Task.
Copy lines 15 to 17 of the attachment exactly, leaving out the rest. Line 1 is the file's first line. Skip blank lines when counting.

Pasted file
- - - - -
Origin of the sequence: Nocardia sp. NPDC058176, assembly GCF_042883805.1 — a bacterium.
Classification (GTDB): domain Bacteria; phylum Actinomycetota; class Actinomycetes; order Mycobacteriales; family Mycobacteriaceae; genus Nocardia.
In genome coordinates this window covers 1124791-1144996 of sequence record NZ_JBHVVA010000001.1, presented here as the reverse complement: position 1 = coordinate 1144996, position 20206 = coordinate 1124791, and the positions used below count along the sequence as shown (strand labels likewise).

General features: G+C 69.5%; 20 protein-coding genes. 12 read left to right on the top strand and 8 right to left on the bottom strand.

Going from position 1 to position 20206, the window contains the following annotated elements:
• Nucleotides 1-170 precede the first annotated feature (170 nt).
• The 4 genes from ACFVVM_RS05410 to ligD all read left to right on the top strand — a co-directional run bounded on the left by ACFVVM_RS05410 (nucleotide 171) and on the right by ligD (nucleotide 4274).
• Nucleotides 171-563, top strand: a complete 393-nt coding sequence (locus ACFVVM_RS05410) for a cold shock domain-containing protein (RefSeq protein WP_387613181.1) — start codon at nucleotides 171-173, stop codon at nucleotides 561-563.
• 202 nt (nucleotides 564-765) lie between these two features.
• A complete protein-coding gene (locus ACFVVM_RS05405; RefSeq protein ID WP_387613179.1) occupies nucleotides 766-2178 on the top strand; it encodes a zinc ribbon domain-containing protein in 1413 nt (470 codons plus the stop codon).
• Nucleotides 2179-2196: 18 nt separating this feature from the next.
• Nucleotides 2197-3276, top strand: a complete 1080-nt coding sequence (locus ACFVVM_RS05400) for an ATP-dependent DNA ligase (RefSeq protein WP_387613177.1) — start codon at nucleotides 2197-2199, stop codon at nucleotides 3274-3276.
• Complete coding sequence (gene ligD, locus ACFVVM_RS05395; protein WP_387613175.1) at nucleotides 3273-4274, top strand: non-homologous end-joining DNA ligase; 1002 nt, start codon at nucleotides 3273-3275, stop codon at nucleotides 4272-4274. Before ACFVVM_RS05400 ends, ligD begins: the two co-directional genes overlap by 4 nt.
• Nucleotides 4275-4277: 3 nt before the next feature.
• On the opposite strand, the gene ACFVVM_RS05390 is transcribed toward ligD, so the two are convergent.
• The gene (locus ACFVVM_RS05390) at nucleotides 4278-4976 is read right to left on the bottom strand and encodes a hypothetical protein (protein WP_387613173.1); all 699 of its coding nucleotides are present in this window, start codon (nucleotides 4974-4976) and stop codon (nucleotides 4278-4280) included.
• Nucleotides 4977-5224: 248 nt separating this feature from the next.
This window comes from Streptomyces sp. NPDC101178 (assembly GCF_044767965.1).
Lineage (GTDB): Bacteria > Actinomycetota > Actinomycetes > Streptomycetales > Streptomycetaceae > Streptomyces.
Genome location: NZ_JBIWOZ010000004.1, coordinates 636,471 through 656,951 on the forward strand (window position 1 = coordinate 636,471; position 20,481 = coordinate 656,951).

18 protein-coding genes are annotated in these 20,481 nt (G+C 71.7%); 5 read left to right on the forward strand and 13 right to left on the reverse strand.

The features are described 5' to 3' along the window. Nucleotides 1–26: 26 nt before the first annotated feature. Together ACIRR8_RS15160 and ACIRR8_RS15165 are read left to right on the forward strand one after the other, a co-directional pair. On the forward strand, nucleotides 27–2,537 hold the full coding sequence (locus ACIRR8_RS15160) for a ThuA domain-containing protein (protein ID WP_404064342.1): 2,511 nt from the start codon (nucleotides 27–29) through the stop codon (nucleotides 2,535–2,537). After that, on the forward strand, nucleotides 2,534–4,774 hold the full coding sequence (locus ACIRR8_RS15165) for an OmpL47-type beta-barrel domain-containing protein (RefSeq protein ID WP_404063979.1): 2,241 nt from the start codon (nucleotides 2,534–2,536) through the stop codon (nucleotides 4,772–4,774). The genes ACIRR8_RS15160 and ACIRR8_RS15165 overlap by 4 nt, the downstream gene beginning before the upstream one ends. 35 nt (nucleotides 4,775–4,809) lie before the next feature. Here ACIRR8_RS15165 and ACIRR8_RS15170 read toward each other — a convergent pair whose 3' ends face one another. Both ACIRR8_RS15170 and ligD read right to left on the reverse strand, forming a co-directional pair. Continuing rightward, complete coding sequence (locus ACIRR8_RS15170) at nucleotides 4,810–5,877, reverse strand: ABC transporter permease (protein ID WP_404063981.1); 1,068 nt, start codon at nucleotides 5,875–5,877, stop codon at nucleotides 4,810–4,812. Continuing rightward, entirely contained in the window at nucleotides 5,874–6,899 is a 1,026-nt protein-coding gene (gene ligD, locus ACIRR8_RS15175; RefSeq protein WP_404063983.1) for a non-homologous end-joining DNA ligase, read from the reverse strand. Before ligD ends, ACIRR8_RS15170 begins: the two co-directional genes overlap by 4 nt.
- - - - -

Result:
• On the opposite strand, the gene ACFVVM_RS05390 is transcribed toward ligD, so the two are convergent.
• The gene (locus ACFVVM_RS05390) at nucleotides 4278-4976 is read right to left on the bottom strand and encodes a hypothetical protein (protein WP_387613173.1); all 699 of its coding nucleotides are present in this window, start codon (nucleotides 4974-4976) and stop codon (nucleotides 4278-4280) included.
• Nucleotides 4977-5224: 248 nt separating this feature from the next.